Title: GA SMA DEVIATED FROM CLRNC. HEADING DEVIATION.
Narrative: THE INCIDENT, A DEVIATION FROM ASSIGNED HDG, OCCURRED 11/88 IMMEDIATELY AFTER TKOF FROM TYS. I HAD RECEIVED CLRNC TO CHA AS FILED, DEP 123.9, AND FLY HDG 020 DEGS. WHEN CLRED FOR TKOF ON RWY 5R I WAS GIVEN A WAKE TURB CAUTION RE: A TRANSPORT SIZE ACFT WHICH HAD JUST TAKEN OFF FROM RWY 5L. I COULD SEE THE ACFT IN THE DISTANCE. ON THE TKOF ROLL I BECAME VERY CONCERNED THAT A HDG OF 020 DEGS WOULD PUT ME IN TRAIL BEHIND THE LARGER ACFT. I TRIED TO CLB SO AS TO BE ABOVE THE LARGER PLANE'S FLT PATH AND BEGAN A TURN TO THE LEFT TO CROSS ITS FLT PATH. UNFORTUNATELY, I DID NOT COM MY CONCERN TO ATC. IN TRYING TO ASSURE MYSELF OF ADEQUATE WAKE TURB AVOIDANCE, I CONTINUED MY LEFT TURN WELL BEYOND MY ASSIGNED HDG. I WAS STILL WITH THE TWR BEYOND THE END OF THE RWY. WHEN I WAS NOT ASKED TO CONTACT DEP, I INFORMED THE TWR THAT I WAS STILL WITH THEM. WHEN TOLD TO CONTACT DEP, I REALIZED THAT I HAD CONTINUED MY LEFT TURN AND WAS APPROX 90 DEGS BEYOND MY ASSIGNED HDG. IN MY PANIC OVER MY DEVIATION, I WAS UNABLE TO REMEMBER THE DEP FREQ OR THE FACT THAT I HAD WRITTEN IT DOWN ON MY KNEEBOARD AND HAD TO ASK THE TWR FOR THE CORRECT FREQ. I DIDN'T FEEL THAT TURNING BACK TO 020 DEGS WOULD SERVE ANY PURPOSE. WHEN I CONTACTED DEP, THE CTLR INFORMED ME THAT I HAD BEEN ASSIGNED A HDG OF 020 DEGS. I RESPONDED THAT THAT WAS CORRECT AND APOLOGIZED FOR THE MIX UP. THE CTLR STATED THAT THERE WAS TFC W OF ME AND I RESPONDED THAT I HAD THE TFC IN SIGHT. THE REMAINDER OF THE FLT WAS UNEVENTFUL. I HAD ARRIVED AT THE ARPT IN A HURRY TO DEPART SINCE THE MEETING I HAD ATTENDED ALL DAY HAD RUN OVER BY MORE THAN 1 HR. IN ADDITION TO BEING LATE, I WAS ALSO TIRED. I EXPERIENCED MORE THAN THE USUAL DEGREE OF CONCERN OVER WAKE TURB AVOIDANCE SINCE A NASHVILLE PLT RECENTLY WAS APPARENTLY VECTORED INTO WAKE TURB AND CRASHED. THE COMBINATION OF BEING IN A HURRY, BEING TIRED AND THE CIRCUMSTANCES OF BEING EXTREMELY CONCERNED ABOUT A WAKE TURB ENCOUNTER WERE ALL CONTRIBUTING FACTORS IN MY DEVIATION FROM ASSIGNED HDG. HAD I NOT BEEN IN A HURRY, I COULD HAVE ASKED FOR A DELAY TO ALLOW FOR THE WAKE TURB TO DISSIPATE AND I COULD HAVE HAD THE DEP FREQ IN THE #2 RADIO. HAD I NOT BEEN FIXATED ON ONLY 1 THOUGHT (IE, WAKE TURB) I COULD HAVE EASILY REQUESTED A HDG CHANGE FROM THE TWR. I FEEL THE DEVIATION WAS COMPLETELY MY MISTAKE. FORTUNATELY NO SIGNIFICANT EVENT (IE, NEAR MISS) RESULTED. THE FOLLOWING ARE POSSIBLE WAYS TO AVOID A SIMILAR EVENT: 1) DO NOT BE IN A HURRY. 2) DO NOT FLY WHEN TIRED. 3) CONSIDERATION FOR MANDATORY 2-3 MIN HOLD WHEN SMALL ACFT ARE TAKING OFF NEAR LARGER, TRANSPORT SIZE ACFT OR THE ISSUANCE OF DEP VECTORS THAT WILL ASSURE LITTLE OR NO CHANCE FOR WAKE TURB ENCOUNTERS (IE, RIGHT TURN OUT WHEN TAKING OFF FROM A RIGHT PARALLEL RWY. 4) PROMPT HDOF TO DEP SO THAT THE PLT ISN'T LEFT WONDERING WHETHER OR NOT HE HAS BEEN FORGOTTEN.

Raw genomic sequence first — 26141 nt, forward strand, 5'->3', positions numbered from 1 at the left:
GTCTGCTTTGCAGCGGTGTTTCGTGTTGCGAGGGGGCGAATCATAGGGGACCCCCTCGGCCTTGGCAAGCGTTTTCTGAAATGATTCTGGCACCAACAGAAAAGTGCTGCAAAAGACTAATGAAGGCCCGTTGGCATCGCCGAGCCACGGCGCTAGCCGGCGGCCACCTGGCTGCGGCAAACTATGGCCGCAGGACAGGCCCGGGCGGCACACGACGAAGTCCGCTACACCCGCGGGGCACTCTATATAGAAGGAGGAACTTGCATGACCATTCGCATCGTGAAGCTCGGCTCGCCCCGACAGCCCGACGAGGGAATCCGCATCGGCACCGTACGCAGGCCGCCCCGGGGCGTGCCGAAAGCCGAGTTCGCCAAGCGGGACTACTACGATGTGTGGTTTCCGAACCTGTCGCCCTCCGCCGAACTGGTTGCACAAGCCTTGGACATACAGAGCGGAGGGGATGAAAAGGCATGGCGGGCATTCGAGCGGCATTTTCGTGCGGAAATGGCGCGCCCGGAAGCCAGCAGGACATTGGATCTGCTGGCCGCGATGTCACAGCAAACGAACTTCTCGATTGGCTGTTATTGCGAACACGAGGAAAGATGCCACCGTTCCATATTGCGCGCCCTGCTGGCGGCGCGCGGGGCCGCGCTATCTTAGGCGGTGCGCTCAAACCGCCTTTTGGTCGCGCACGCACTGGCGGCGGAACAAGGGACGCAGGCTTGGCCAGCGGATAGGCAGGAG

Data retrieved from NASA's ASRS site as of August 2007 and automatically converted to unabbreviated mixed upper/lowercase text. This report is for informational purposes with no guarantee of accuracy. See NASA's ASRS site for official report.